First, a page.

BY Art Thiel 06:30AM 10/13/2016

Thiel: Another star takes on Seahawks’ Sherman

Atlanta’s Julio Jones is the latest big-deal wide receiver to fall into the crosshairs of Seahawks CB Richard Sherman. As the Jets found with Brandon Marshall, it was not wise to pester the man.

Richard Sherman increasingly takes on the best of the best, here, Pittsburgh’s Antonio Brown. / Drew McKenzie, Sportspress Northwest

RENTON — Marquee matchup of the NFL season so far is Sunday: Seahawks’ NFL-best defense against Falcons’ NFL-best offense. The show also includes a lounge act: Seattle CB Richard Sherman vs. Atlanta WR Julio Jones. Except nobody is saying it’s happening.

“Sometimes I find out in the middle of the game,” Sherman said Wednesday of his game-plan instructions from coaches. “Sometimes I find out on game day. Sometimes, we’re having trouble on the other side and they go, ‘Well, you go follow him from now on.’

“It is what it is. You figure it out and (are a) good enough player to get it done.”

Even Jones isn’t cooperating with hyping the fight. He was held out of the Falcons’ practice Wednesday at Husky Stadium — you read that right; the Falcons so miss Hurricane Matthew that they are staying the week to see Seattle’s worst storm of the year — with a sore knee.

But if Jones is healthy, which is likely, and the Seahawks coaches realize Jones is three yards shy of being the NFL receiving yards leader, also likely, then Sherman will be ordered to perch upon Jones’ face mask for much of the afternoon.

Increasingly, the Seahawks are releasing him from his usual left-side duties to travel with a premier receiver, such as in the most recent game against the Jets and their star WR Brandon Marshall.

Some Seahawks fans may be dismayed by the travel plan after Sherman gave up a touchdown and three other receptions for 89 yards to Marshall, who at 32 remains one of the game’s best receivers.

Overlooked was the fact that the Jets targeted him 12 times, and Sherman intercepted two. The Jets tried to force the offense to Marshall, and it worked for a half. Then it didn’t.

But the Falcons pose a different set of problems, because they have a quality running game and other good receivers who produce an NFL-best averages of 454.7 yards and 35 points a game, 60 yards more than runner-up Dallas (the Seahawks are 28th at 357.5). The Falcons had a season-best game Sunday when they won 23-16 in Denver, the first loss for the defending champion Broncos and their stellar defense.

On Oct. 2, Jones had the sixth 300-yard receiving game in NFL history during a 45-32 win over New Orleans. But the Falcons needed only two catches for 29 yards from him to beat the Broncos.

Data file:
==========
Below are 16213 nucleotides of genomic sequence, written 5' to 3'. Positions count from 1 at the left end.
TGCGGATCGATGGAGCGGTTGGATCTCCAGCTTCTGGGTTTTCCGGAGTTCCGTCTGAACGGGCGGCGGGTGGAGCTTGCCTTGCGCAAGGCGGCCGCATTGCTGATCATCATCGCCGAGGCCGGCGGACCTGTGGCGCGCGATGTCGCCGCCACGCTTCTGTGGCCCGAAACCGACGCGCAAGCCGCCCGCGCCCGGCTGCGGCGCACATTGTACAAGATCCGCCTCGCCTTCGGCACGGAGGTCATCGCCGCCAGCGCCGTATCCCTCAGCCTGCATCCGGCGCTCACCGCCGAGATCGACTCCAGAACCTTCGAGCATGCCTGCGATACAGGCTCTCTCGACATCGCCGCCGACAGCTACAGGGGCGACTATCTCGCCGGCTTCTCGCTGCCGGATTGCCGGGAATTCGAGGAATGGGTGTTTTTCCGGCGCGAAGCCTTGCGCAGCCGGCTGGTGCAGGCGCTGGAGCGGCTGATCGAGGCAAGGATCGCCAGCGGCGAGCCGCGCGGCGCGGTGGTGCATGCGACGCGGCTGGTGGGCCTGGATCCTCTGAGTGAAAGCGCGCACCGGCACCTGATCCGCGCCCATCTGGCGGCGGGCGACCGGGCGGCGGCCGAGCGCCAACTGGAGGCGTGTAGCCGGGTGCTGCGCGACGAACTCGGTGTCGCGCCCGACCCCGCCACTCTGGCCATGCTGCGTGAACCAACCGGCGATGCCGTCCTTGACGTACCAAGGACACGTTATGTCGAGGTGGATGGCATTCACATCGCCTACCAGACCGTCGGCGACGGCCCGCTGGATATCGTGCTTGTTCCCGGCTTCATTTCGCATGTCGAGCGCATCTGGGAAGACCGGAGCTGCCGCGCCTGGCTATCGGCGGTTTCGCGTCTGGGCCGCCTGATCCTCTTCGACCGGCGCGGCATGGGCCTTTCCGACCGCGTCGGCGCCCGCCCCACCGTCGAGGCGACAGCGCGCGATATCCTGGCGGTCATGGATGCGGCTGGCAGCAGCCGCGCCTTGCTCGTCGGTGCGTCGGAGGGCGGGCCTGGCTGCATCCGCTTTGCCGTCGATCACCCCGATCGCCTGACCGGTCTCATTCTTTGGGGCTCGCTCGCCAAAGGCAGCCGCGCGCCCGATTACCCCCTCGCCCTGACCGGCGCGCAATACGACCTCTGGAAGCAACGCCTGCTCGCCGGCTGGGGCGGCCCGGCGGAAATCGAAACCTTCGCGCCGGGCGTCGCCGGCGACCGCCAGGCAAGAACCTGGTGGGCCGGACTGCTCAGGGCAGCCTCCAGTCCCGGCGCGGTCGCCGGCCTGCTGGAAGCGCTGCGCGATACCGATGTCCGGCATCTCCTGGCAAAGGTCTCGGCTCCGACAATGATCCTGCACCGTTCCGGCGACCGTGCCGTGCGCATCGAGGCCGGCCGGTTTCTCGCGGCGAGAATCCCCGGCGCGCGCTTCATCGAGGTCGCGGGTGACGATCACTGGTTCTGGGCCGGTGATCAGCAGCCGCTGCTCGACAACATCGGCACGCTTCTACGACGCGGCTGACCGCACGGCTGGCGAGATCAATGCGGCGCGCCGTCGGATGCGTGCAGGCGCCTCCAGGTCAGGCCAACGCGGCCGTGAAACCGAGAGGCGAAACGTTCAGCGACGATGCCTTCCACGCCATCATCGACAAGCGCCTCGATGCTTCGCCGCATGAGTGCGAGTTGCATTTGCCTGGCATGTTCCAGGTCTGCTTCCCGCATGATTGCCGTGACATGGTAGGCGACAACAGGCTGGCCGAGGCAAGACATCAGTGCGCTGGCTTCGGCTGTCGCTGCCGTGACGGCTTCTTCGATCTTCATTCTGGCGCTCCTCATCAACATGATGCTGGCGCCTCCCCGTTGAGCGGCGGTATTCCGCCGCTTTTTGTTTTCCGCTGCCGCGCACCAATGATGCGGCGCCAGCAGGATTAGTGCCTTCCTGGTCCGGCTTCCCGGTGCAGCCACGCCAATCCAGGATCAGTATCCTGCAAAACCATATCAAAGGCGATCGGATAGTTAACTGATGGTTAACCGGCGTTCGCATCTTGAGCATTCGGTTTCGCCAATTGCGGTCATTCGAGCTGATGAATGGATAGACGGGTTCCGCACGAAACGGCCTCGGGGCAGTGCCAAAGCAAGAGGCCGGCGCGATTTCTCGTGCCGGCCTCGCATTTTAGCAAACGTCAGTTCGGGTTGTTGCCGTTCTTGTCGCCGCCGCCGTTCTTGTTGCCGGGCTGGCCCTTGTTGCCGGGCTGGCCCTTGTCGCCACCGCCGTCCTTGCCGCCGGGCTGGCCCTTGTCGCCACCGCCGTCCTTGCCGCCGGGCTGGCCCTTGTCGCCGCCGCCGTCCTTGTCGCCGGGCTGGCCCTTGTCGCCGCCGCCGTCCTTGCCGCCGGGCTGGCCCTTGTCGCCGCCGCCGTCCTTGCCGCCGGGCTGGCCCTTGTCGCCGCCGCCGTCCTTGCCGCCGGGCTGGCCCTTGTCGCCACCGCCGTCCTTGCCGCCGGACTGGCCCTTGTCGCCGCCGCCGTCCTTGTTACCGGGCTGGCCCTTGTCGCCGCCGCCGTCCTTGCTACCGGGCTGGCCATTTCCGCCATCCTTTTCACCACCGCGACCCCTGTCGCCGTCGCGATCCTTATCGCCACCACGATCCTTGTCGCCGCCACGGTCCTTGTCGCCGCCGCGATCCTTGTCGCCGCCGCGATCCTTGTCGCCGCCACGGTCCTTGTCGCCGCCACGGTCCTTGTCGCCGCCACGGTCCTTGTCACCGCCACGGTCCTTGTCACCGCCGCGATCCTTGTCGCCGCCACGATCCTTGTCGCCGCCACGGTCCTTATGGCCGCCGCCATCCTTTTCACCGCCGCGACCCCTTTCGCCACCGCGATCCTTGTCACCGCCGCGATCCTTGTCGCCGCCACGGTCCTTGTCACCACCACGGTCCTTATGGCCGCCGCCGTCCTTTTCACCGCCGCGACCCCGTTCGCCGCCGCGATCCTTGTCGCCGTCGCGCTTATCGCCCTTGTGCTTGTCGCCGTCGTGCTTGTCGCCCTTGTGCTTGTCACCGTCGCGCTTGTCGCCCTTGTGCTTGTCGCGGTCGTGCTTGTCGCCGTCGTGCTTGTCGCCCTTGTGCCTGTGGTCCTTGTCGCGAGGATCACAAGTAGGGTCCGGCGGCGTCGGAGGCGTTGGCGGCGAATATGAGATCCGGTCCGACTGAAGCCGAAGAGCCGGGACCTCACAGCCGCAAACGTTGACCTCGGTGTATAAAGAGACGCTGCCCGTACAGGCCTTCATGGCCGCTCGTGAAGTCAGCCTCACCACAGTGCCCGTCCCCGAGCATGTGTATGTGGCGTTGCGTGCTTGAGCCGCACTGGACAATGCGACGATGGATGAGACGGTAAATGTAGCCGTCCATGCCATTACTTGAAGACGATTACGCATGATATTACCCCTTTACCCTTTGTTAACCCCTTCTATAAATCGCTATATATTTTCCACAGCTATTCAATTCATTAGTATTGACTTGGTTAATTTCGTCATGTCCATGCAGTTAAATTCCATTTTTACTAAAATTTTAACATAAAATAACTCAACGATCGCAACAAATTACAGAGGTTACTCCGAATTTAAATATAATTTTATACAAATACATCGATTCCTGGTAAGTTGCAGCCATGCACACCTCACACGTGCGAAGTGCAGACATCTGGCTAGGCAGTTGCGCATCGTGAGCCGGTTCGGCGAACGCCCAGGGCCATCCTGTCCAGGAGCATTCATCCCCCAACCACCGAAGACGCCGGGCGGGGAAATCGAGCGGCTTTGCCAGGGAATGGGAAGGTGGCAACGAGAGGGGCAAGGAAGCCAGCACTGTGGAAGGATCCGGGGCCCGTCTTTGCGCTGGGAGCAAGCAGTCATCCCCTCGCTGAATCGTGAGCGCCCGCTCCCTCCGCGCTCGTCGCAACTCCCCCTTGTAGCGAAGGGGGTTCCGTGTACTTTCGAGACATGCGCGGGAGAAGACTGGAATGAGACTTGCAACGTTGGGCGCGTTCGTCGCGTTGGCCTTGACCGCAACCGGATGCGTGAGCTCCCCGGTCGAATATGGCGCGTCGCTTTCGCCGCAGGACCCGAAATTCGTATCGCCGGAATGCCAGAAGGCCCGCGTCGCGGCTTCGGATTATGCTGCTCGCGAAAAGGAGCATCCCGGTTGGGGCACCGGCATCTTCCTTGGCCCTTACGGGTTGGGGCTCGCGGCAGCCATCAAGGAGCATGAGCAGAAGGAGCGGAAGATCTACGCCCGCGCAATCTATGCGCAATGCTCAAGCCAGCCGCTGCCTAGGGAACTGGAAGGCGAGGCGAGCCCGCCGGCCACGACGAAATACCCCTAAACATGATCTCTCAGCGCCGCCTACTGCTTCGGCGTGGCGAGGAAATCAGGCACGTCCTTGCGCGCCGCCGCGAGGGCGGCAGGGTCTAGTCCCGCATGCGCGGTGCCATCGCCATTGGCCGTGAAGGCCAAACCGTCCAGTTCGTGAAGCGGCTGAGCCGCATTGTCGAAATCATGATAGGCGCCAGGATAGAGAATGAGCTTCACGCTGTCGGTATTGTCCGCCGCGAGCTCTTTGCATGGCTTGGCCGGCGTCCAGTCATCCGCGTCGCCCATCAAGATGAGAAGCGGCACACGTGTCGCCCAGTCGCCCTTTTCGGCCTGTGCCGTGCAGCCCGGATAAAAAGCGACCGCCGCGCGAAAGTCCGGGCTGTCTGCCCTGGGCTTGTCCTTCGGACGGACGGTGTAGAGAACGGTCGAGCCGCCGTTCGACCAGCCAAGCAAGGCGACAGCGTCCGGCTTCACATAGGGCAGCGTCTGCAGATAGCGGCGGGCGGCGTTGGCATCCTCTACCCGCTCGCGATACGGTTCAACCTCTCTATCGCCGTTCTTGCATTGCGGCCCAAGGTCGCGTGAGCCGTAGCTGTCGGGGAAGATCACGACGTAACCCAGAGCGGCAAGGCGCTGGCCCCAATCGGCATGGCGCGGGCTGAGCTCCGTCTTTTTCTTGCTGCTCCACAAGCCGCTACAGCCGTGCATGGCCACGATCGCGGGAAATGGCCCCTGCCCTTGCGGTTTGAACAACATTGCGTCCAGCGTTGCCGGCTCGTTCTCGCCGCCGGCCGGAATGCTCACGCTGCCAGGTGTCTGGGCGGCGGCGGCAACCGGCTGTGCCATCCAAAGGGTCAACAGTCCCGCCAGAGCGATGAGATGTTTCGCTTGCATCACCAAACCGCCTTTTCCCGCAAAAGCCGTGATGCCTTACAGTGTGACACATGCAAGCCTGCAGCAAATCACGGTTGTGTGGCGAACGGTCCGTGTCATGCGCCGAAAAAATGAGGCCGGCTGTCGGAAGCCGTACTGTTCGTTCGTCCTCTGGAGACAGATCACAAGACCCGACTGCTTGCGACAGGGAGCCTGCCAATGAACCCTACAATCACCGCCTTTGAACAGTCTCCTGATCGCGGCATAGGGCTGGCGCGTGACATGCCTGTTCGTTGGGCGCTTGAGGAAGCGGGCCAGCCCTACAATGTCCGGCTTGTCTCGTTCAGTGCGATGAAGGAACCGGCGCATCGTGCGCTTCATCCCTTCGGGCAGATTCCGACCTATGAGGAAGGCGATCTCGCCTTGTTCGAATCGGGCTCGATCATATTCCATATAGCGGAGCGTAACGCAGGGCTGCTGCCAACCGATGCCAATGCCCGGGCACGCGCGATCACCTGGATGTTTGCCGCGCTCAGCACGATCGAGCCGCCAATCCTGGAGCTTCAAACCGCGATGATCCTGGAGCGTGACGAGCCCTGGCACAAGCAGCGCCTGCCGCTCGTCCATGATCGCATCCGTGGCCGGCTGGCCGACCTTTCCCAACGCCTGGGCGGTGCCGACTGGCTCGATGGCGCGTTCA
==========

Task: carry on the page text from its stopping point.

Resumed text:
Said ESPN analyst Merril Hodge: “Atlanta is the most exciting offense in football. They do more flow and misdirection than anybody, and they have a ton of mismatches across the board. Julio Jones has one catch, they win. Then they have 300 yards and they win. That tells you how flexible they are.”

Seahawks coach Pete Carroll was in no mood to spill secrets Wednesday about Sherman’s deployment, particularly with Dan Quinn, his former defensive coordinator, coaching the rivals. Since Quinn knows Sherman better than Sherman’s family knows Sherman, caginess is mandatory.

“We just take a bucket full of thoughts and decide what seems to fit best,” Carroll said. The Falcons may be content to use Jones as a decoy and put pressure on CB Deshawn Shead, or pound away on Sherman in pursuit of a mistake.

“It’s not just (Sherman),” Carroll said.  “It has to do with the other guys. If the (opponent) is flipping (sides), that’s part of the variable also.

“We’re at a point where we can do whatever we need to do now.”

Whenever the matchup occurs, it will be between experienced athletes at their professional peaks. But when asked who had the tougher job, cornerback or wide receiver, Sherman left no doubt.

“Corner — because you never leave the field,” he said. “You don’t get to sub, you don’t get to rotate. If there’s two receivers out there, you’re out there. It’s not like you get to swap — this receiver went out so somebody else comes in. If they’re tired, they get to sub out and bring someone else in.

“That was one of the challenges when we played Denver in the Super Bowl. They’re rotating the receivers in and out, every three plays, and we’re out there. They get to get fresh, they get to take a breather. Sometimes the receivers never even go back to the huddle, they’ll just run out to the sideline. You turn around, you’re 60 yards down the field, (then) a new receiver is standing there. That’s something that some people don’t think about.”

If Jones is a full go Sunday, Sherman may be the first to suggest that traveling is over-rated.